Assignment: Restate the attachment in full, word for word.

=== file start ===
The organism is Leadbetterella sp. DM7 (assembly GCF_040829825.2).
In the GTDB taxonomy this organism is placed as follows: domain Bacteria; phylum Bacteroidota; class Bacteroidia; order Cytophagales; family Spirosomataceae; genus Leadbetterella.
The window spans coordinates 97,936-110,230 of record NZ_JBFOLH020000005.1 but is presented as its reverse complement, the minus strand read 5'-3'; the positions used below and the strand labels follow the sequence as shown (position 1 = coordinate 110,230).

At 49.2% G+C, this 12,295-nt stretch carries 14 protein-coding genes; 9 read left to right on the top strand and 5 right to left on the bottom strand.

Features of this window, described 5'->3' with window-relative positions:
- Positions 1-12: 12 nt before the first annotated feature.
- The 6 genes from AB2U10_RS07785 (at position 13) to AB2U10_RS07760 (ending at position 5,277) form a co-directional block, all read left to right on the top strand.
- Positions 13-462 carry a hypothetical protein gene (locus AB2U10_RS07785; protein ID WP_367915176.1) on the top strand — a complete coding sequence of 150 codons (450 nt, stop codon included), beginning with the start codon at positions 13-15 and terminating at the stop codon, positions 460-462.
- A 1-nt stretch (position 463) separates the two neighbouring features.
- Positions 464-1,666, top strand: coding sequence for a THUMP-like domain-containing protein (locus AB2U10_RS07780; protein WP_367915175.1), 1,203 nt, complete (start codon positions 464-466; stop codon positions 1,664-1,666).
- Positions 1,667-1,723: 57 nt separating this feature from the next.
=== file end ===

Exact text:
The organism is Leadbetterella sp. DM7 (assembly GCF_040829825.2).
In the GTDB taxonomy this organism is placed as follows: domain Bacteria; phylum Bacteroidota; class Bacteroidia; order Cytophagales; family Spirosomataceae; genus Leadbetterella.
The window spans coordinates 97,936-110,230 of record NZ_JBFOLH020000005.1 but is presented as its reverse complement, the minus strand read 5'-3'; the positions used below and the strand labels follow the sequence as shown (position 1 = coordinate 110,230).

At 49.2% G+C, this 12,295-nt stretch carries 14 protein-coding genes; 9 read left to right on the top strand and 5 right to left on the bottom strand.

Features of this window, described 5'->3' with window-relative positions:
- Positions 1-12: 12 nt before the first annotated feature.
- The 6 genes from AB2U10_RS07785 (at position 13) to AB2U10_RS07760 (ending at position 5,277) form a co-directional block, all read left to right on the top strand.
- Positions 13-462 carry a hypothetical protein gene (locus AB2U10_RS07785; protein ID WP_367915176.1) on the top strand — a complete coding sequence of 150 codons (450 nt, stop codon included), beginning with the start codon at positions 13-15 and terminating at the stop codon, positions 460-462.
- A 1-nt stretch (position 463) separates the two neighbouring features.
- Positions 464-1,666, top strand: coding sequence for a THUMP-like domain-containing protein (locus AB2U10_RS07780; protein WP_367915175.1), 1,203 nt, complete (start codon positions 464-466; stop codon positions 1,664-1,666).
- Positions 1,667-1,723: 57 nt separating this feature from the next.